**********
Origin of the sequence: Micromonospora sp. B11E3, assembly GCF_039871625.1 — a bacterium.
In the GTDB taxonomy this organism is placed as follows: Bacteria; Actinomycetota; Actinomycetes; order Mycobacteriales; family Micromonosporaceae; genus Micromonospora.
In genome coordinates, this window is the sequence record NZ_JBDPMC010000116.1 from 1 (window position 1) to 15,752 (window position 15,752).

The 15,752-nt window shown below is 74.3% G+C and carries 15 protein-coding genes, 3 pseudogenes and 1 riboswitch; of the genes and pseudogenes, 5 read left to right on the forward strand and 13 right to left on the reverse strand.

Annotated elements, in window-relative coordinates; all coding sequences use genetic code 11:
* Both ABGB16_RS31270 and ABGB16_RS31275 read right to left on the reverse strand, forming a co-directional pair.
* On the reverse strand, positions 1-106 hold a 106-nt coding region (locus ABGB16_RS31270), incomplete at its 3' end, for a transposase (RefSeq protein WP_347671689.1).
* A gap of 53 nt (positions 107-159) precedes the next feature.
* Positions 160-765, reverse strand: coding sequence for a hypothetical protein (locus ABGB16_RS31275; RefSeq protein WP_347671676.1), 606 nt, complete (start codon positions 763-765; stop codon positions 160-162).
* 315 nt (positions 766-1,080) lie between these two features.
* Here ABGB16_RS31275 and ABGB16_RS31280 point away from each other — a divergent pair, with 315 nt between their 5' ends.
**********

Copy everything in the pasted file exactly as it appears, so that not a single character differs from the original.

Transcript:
Origin of the sequence: Micromonospora sp. B11E3, assembly GCF_039871625.1 — a bacterium.
In the GTDB taxonomy this organism is placed as follows: Bacteria; Actinomycetota; Actinomycetes; order Mycobacteriales; family Micromonosporaceae; genus Micromonospora.
In genome coordinates, this window is the sequence record NZ_JBDPMC010000116.1 from 1 (window position 1) to 15,752 (window position 15,752).

The 15,752-nt window shown below is 74.3% G+C and carries 15 protein-coding genes, 3 pseudogenes and 1 riboswitch; of the genes and pseudogenes, 5 read left to right on the forward strand and 13 right to left on the reverse strand.

Annotated elements, in window-relative coordinates; all coding sequences use genetic code 11:
* Both ABGB16_RS31270 and ABGB16_RS31275 read right to left on the reverse strand, forming a co-directional pair.
* On the reverse strand, positions 1-106 hold a 106-nt coding region (locus ABGB16_RS31270), incomplete at its 3' end, for a transposase (RefSeq protein WP_347671689.1).
* A gap of 53 nt (positions 107-159) precedes the next feature.
* Positions 160-765, reverse strand: coding sequence for a hypothetical protein (locus ABGB16_RS31275; RefSeq protein WP_347671676.1), 606 nt, complete (start codon positions 763-765; stop codon positions 160-162).
* 315 nt (positions 766-1,080) lie between these two features.
* Here ABGB16_RS31275 and ABGB16_RS31280 point away from each other — a divergent pair, with 315 nt between their 5' ends.